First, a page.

Ancestral and consensus envelope immunogens for HIV-1 subtype C.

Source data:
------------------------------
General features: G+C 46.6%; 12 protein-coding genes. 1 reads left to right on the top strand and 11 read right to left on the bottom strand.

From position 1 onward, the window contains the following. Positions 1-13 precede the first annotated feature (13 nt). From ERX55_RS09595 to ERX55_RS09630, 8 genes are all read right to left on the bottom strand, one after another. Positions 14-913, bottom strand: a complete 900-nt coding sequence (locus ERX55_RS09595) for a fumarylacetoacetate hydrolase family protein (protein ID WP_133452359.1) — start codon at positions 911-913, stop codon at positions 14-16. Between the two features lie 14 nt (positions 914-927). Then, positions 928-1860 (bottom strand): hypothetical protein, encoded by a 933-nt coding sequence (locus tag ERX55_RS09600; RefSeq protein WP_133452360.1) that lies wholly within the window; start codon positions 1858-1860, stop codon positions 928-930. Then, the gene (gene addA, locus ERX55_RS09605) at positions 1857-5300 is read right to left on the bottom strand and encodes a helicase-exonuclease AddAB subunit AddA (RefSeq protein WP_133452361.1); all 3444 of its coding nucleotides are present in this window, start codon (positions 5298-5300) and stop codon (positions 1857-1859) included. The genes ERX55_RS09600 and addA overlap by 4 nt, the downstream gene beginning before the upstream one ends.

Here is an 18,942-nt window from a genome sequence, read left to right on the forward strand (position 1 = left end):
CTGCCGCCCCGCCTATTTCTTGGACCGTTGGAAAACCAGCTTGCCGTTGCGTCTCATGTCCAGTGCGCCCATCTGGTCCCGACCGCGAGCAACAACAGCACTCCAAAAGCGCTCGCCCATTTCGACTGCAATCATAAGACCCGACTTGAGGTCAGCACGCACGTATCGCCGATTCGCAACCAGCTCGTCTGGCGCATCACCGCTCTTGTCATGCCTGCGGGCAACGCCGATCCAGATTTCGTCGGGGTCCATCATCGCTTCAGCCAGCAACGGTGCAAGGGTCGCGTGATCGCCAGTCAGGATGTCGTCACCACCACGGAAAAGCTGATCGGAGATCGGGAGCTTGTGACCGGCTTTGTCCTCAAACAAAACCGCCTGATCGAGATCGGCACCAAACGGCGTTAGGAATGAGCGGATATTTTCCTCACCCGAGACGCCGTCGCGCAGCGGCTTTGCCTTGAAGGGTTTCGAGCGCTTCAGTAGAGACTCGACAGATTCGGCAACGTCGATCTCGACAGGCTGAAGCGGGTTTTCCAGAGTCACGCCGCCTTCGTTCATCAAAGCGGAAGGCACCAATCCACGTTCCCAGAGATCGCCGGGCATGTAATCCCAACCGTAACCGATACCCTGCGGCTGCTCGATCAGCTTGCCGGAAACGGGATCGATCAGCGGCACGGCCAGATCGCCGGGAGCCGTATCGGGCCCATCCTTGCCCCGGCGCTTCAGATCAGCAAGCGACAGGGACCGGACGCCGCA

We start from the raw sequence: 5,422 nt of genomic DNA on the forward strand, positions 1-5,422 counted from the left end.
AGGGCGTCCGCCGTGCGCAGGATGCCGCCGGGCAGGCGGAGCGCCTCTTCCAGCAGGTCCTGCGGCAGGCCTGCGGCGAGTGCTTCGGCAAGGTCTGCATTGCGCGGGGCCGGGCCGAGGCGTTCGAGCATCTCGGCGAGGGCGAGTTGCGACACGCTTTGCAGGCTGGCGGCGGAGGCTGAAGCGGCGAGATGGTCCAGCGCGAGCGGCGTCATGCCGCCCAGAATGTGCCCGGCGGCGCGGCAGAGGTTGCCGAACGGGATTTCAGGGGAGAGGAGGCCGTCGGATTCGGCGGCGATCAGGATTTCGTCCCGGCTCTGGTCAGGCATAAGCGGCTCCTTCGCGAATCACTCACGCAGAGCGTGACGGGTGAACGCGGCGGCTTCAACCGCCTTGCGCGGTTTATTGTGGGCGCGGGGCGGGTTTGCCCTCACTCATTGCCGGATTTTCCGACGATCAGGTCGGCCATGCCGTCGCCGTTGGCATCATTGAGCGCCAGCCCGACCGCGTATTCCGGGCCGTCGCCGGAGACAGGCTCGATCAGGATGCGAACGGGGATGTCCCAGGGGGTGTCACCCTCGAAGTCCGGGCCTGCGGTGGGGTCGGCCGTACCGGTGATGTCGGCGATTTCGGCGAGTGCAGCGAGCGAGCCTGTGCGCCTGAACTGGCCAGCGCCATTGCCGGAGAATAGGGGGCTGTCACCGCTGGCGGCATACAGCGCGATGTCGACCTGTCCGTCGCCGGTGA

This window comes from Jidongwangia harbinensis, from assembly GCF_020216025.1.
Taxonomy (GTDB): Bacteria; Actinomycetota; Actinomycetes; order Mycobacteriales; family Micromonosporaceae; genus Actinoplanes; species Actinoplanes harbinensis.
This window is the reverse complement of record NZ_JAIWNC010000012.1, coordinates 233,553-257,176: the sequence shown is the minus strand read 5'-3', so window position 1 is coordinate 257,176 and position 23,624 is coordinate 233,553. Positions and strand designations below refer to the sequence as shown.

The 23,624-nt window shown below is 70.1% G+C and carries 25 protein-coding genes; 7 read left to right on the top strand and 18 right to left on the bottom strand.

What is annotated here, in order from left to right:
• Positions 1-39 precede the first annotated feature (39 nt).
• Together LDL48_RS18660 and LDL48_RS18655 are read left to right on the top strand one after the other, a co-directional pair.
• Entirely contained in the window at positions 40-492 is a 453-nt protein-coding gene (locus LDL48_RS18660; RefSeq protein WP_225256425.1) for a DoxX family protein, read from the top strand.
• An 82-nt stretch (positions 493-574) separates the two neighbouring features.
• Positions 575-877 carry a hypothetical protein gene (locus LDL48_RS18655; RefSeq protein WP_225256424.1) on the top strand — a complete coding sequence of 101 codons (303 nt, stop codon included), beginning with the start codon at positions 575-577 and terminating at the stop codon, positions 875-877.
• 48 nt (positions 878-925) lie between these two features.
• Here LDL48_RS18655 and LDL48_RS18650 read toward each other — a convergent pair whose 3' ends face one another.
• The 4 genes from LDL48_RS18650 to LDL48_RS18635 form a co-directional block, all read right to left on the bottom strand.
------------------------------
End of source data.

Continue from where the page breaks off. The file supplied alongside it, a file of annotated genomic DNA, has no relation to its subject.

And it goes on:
ABSTRACT Immunogens based on "centralized" (ancestral or consensus) HIV-1 sequences minimize the genetic distance between vaccine strains and contemporary viruses and should thus elicit immune responses that recognize a broader spectrum of viral variants. However, the biologic, antigenic and immunogenic properties of such inferred gene products have to be validated experimentally. Here, we report the construction and characterization of the first full-length ancestral (AncC) and consensus (ConC) env genes of HIV-1 (group M) subtype C. The codon-usage-optimized genes expressed high levels of envelope glycoproteins that were incorporated into HIV-1 virions, mediated infection via the CCR5 co-receptor and retained neutralizing epitopes as recognized by plasma from patients with chronic HIV-1 subtype C infection. Guinea pigs immunized with AncC and ConC env DNA developed high titer binding, but no appreciable homologous or heterologous neutralizing antibodies. When tested by immunoblot analysis, sera from AncC and ConC env immunized guinea pigs recognized a greater number of primary subtype C envelope glycoproteins than sera from guinea pigs immunized with a contemporary subtype C env control. Mice immunized with AncC and ConC env DNA developed gamma interferon T cell responses that recognized overlapping peptides from the cognate ConC and a heterologous subtype C Env control. Thus, both AncC and ConC env genes expressed functional envelope glycoproteins that were immunogenic in laboratory animals and elicited humoral and cellular immune responses of comparable breadth and magnitude. These results establish the utility of centralized HIV-1 subtype C Env immunogens and warrant their continued evaluation as potential components of future AIDS vaccines.